In this study, we identified and characterized circular RNA isoforms from ANKRD12 gene (circANKRD12) that are abundantly expressed in ovarian and breast cancer cells. A recent study identified stable levels of circANKRD12 (exon 2–8) in young and old erythrocyte cells . We show that circANKRD12 is a stable circularized transcript, resistant to RNase R digestion and devoid of a polyA tail. In contrast to the linear mRNA form, which is predominantly nuclear, circANKRD12 is localized in the cytoplasm.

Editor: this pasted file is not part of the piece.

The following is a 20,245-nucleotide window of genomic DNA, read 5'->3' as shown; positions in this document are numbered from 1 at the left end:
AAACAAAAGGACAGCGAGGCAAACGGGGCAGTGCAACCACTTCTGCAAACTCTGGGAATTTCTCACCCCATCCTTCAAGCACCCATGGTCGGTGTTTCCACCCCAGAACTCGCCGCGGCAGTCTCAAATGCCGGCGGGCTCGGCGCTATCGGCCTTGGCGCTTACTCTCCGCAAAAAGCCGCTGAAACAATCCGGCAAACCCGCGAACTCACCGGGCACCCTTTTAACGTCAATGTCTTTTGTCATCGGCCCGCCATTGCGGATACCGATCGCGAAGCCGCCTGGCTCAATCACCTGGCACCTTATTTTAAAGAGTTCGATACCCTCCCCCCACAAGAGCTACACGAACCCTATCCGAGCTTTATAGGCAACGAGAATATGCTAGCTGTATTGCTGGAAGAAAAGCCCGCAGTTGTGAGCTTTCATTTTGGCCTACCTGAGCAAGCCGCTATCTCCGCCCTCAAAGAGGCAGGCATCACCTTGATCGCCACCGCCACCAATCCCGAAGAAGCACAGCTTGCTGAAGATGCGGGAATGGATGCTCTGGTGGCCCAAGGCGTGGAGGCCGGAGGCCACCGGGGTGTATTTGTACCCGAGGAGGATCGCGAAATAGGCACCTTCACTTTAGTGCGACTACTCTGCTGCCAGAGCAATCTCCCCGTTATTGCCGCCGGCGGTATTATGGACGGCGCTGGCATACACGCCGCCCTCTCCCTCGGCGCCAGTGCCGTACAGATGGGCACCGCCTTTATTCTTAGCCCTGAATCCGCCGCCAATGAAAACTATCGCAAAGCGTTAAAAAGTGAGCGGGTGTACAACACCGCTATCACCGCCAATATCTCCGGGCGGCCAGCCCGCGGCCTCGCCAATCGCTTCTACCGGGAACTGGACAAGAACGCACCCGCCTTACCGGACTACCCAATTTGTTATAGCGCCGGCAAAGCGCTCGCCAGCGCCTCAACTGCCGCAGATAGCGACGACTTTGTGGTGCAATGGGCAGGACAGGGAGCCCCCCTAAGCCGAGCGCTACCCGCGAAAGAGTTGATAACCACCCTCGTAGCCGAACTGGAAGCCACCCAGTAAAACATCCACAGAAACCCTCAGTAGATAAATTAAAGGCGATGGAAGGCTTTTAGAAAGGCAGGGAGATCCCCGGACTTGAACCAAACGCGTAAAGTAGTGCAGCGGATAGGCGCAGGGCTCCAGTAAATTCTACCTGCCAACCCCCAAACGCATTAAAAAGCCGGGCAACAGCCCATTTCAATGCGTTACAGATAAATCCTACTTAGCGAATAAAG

Differential gene expression analysis by RNA-seq of circANKRD12 silenced cells revealed that silencing may accelerate cancer cell invasion, migration, and cellular movement by regulating a cascade of genes involved in these processes (Additional file 4: Table S3, 5). Interferon signaling and cell cycle checkpoint regulation by G1/S transition are the top networks deregulated in circANKRD12-silenced cells. IPA analysis shows an increase in pathways related to the invasion of cancer cells with significant p-value and z score (Additional file 2: Figure S2: Fig. 2a,b,c) in MDA-MB-231 cells. The key genes upregulated in circANKRD12 silenced cells are STAT-1, MX1, NFkB, MUC4, and SMAD3. Cell based assays live cell migration, invasion and wound healing assays also shows increased invasion of circANKRD12 silenced cells in SKOV3 cell line.